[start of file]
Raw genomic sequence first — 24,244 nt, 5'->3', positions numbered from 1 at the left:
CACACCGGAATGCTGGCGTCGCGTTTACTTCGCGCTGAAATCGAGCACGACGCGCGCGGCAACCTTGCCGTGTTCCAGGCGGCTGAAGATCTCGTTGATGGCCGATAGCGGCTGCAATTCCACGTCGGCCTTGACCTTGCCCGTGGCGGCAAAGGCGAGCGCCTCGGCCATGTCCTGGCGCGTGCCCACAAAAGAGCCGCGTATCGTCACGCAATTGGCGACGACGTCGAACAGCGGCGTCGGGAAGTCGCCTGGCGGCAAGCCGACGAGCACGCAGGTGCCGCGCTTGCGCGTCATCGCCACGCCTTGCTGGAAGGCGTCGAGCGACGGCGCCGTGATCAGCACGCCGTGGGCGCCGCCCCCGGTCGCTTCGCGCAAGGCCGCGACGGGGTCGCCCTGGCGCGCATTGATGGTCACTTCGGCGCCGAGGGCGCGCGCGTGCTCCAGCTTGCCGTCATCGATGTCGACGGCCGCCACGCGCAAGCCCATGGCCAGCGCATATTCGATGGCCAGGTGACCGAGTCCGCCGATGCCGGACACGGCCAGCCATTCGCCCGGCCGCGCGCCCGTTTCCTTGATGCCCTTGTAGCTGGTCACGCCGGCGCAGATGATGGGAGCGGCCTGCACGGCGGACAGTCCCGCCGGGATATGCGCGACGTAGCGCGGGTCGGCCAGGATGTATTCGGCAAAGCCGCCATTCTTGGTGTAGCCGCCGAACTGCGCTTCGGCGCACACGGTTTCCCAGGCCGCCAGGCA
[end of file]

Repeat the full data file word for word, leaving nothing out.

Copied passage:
Raw genomic sequence first — 24,244 nt, 5'->3', positions numbered from 1 at the left:
CACACCGGAATGCTGGCGTCGCGTTTACTTCGCGCTGAAATCGAGCACGACGCGCGCGGCAACCTTGCCGTGTTCCAGGCGGCTGAAGATCTCGTTGATGGCCGATAGCGGCTGCAATTCCACGTCGGCCTTGACCTTGCCCGTGGCGGCAAAGGCGAGCGCCTCGGCCATGTCCTGGCGCGTGCCCACAAAAGAGCCGCGTATCGTCACGCAATTGGCGACGACGTCGAACAGCGGCGTCGGGAAGTCGCCTGGCGGCAAGCCGACGAGCACGCAGGTGCCGCGCTTGCGCGTCATCGCCACGCCTTGCTGGAAGGCGTCGAGCGACGGCGCCGTGATCAGCACGCCGTGGGCGCCGCCCCCGGTCGCTTCGCGCAAGGCCGCGACGGGGTCGCCCTGGCGCGCATTGATGGTCACTTCGGCGCCGAGGGCGCGCGCGTGCTCCAGCTTGCCGTCATCGATGTCGACGGCCGCCACGCGCAAGCCCATGGCCAGCGCATATTCGATGGCCAGGTGACCGAGTCCGCCGATGCCGGACACGGCCAGCCATTCGCCCGGCCGCGCGCCCGTTTCCTTGATGCCCTTGTAGCTGGTCACGCCGGCGCAGATGATGGGAGCGGCCTGCACGGCGGACAGTCCCGCCGGGATATGCGCGACGTAGCGCGGGTCGGCCAGGATGTATTCGGCAAAGCCGCCATTCTTGGTGTAGCCGCCGAACTGCGCTTCGGCGCACACGGTTTCCCAGGCCGCCAGGCA